“I don’t think of myself as sexy,” says the diminutive heartthrob, often referred to as “the thinking woman’s sex symbol.” “I don’t even know what that means,” says Cort. “Yes, I do seem to wind up with women of a more, um, intellectual bent, but that is not a prerequisite for loving me.” Cort, known for his brooding good looks and lightning fast mind, has starred in the counterculture classics Harold and Maude and Brewster McCloud. He has been linked with such world-class beauties as Jane Fonda, Gloria Steinem, Joan Baez, Laura Nyro, Carly Simon, Anna Karina, and Jackie Onassis. One of his former flames, who asked that her name be withheld, said that she’s never had a lover quite like Cort. “I’ve been with lots of different men, even some rock stars, and let me tell you something, no one, and I mean no one, knows their way around a woman’s body like Bud. The only other man who is comparable is Elliot Gould, and that’s only if he’s on amyl nitrate poppers. But Bud always hits the spot, sober or not.” Cort, who showed up for this interview wearing a black cashmere turtleneck and black slacks, had an audible and visceral effect on the room, his entrance eliciting gasps and wet, squelching sounds from the females in attendance, including the author. Some men have to try hard to be sexy, but with Cort it is effortless. His eyes lock onto yours and you feel as if you are the only person in the world, that it’s just you and Cort, that you have been transported to a paradise for two. Within five minutes of our interview I knew that I would bed Cort, and that it would be the highlight of my sexual life. And it was. Bud Cort is one of the great lovers in the history of Hollywood, up there with Chaplin, Flynn, Cooper, and Hackett.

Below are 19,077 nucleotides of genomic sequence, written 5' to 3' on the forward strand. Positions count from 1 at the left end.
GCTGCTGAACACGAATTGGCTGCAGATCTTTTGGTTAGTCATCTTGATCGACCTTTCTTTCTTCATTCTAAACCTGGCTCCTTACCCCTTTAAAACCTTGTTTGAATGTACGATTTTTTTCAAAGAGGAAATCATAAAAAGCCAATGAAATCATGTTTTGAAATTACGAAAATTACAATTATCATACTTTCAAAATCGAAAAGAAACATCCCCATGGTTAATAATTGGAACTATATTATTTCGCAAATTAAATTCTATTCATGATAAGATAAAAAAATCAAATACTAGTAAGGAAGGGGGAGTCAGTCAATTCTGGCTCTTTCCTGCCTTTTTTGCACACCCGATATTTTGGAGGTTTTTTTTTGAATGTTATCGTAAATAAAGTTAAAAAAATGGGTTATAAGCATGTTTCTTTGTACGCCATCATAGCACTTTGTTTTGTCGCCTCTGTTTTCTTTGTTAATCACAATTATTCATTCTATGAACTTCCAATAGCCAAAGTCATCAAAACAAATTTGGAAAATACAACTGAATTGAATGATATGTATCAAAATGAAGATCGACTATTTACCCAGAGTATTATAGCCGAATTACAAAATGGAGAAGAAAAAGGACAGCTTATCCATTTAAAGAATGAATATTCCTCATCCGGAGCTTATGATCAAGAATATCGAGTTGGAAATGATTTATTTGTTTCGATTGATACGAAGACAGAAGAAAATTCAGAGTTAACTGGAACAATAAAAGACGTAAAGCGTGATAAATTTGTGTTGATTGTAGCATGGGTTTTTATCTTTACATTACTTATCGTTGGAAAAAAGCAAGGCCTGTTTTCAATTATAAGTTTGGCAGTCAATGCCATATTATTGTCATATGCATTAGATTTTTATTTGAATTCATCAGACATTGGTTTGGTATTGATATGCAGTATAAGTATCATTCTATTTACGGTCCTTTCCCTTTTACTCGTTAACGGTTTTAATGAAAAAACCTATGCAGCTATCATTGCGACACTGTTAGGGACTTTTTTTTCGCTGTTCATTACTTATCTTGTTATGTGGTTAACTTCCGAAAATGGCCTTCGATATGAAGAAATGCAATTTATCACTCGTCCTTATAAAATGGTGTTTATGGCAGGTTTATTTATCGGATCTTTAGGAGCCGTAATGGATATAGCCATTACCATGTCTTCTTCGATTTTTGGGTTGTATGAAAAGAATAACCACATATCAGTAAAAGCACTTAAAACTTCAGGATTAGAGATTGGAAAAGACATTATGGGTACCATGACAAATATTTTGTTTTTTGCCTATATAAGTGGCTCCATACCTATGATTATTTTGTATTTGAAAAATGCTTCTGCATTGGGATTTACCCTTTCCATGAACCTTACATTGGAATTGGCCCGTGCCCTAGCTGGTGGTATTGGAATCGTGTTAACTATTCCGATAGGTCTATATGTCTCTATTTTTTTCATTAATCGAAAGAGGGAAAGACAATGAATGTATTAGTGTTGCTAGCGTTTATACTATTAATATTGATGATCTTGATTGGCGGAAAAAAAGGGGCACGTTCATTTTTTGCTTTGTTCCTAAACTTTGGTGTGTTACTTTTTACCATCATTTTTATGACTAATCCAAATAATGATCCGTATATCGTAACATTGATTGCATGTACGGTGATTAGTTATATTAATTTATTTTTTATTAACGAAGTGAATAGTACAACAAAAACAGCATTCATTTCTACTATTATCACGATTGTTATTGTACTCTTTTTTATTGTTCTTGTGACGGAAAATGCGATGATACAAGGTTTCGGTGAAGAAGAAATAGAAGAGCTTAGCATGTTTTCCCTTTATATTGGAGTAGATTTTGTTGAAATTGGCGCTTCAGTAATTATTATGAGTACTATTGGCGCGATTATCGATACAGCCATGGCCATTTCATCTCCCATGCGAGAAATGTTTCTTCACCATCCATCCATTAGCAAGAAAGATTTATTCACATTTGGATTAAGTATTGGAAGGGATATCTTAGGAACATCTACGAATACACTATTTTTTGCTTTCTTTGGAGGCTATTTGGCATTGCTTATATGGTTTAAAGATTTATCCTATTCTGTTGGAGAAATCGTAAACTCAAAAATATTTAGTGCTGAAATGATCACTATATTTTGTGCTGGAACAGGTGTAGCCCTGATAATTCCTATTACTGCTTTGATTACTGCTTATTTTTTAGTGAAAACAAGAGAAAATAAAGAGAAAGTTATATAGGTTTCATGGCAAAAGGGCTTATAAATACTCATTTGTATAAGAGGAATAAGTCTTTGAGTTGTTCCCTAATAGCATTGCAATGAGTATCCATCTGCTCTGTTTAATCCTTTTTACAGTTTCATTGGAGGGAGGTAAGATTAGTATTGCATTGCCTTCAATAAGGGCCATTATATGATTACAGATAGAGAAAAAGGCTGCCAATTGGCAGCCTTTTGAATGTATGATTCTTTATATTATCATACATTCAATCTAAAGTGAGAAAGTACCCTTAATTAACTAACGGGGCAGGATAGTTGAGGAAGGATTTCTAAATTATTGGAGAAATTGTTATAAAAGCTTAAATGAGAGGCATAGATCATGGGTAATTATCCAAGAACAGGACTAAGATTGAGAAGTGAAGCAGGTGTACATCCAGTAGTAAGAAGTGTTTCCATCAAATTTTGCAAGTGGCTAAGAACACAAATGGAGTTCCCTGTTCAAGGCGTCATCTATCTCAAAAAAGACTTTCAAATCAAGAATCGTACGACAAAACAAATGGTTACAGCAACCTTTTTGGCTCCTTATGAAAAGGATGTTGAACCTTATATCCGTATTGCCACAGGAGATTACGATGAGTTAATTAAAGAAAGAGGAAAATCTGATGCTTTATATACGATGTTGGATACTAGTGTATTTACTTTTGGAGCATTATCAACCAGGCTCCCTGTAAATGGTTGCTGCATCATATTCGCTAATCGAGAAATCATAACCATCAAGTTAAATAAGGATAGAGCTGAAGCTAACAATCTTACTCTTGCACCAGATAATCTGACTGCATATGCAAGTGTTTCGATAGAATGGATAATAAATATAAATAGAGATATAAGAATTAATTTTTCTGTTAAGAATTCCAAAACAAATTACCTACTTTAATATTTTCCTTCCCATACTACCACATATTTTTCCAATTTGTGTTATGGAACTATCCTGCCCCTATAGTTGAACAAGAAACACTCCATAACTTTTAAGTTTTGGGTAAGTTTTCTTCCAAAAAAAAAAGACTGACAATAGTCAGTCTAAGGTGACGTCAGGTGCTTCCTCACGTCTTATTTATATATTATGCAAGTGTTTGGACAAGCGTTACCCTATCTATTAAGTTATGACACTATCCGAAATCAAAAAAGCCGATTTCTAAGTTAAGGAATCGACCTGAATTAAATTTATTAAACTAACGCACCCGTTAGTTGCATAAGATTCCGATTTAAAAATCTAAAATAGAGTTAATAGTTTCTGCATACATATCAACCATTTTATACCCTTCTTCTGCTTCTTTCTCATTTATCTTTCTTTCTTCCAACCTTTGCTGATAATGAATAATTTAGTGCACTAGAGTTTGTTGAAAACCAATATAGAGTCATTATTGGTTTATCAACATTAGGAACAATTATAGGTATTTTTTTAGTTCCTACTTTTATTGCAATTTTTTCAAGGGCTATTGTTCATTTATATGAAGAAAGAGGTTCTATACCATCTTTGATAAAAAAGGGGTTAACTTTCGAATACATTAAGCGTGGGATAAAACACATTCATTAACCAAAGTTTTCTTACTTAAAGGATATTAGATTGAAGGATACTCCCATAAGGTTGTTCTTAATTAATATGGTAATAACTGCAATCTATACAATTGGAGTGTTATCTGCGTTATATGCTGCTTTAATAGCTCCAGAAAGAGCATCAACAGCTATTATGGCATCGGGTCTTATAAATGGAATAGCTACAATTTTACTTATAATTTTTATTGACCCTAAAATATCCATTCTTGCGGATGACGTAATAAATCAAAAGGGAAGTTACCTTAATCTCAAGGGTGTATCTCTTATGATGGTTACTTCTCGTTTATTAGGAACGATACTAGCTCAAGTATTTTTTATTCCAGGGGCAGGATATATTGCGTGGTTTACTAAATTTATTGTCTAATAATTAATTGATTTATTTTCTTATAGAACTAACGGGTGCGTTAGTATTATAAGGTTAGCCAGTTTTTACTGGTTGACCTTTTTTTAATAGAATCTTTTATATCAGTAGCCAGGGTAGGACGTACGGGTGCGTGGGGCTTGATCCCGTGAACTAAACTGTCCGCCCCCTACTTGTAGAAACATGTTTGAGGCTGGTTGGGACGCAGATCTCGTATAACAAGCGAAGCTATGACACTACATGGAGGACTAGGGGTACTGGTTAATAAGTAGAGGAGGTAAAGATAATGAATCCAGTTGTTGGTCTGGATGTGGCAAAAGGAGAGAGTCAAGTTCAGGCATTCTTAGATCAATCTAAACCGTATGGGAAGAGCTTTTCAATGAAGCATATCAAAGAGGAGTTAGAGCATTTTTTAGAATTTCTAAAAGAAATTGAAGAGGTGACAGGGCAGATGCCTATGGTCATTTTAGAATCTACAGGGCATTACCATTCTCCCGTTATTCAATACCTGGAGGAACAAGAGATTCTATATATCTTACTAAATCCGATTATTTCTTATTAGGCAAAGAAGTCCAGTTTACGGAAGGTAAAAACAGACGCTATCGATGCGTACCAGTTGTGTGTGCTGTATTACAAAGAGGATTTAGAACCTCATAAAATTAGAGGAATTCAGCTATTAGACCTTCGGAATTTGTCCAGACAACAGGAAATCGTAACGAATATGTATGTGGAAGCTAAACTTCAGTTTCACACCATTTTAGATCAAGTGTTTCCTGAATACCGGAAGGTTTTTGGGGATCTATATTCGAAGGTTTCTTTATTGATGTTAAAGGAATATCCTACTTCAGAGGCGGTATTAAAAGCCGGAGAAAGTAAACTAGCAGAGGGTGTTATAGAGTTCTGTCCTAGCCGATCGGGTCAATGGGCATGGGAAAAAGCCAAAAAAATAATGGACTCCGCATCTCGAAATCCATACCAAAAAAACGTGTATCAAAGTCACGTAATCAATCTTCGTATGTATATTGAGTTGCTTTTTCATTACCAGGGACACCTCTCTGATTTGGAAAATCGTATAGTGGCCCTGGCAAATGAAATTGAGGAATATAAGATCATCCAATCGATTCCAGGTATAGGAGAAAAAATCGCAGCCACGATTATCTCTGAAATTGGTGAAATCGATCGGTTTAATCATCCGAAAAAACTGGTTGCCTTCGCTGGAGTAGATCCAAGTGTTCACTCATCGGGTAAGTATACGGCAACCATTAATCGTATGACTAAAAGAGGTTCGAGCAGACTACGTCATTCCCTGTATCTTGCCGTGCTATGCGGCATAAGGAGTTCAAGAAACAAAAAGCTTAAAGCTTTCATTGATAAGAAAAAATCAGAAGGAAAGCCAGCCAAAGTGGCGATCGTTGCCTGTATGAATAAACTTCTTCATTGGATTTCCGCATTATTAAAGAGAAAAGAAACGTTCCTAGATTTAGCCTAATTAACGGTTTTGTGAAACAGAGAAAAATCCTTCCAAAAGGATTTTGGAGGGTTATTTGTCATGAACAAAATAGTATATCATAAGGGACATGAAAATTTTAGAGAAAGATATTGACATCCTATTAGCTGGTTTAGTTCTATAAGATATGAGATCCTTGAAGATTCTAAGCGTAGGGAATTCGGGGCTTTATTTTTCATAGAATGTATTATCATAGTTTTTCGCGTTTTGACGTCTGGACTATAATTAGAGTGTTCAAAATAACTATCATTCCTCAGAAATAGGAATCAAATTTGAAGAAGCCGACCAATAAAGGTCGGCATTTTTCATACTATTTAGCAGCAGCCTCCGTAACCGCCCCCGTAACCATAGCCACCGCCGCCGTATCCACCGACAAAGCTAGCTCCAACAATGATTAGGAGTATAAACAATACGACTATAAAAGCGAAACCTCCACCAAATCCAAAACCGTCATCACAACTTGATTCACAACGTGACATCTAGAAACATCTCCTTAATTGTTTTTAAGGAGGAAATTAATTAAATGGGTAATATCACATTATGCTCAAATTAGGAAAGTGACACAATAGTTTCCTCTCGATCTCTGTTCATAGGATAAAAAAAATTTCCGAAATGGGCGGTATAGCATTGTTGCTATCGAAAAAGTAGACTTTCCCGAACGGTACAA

Bud Cort, People Magazine’s Sexiest Man Alive, 1973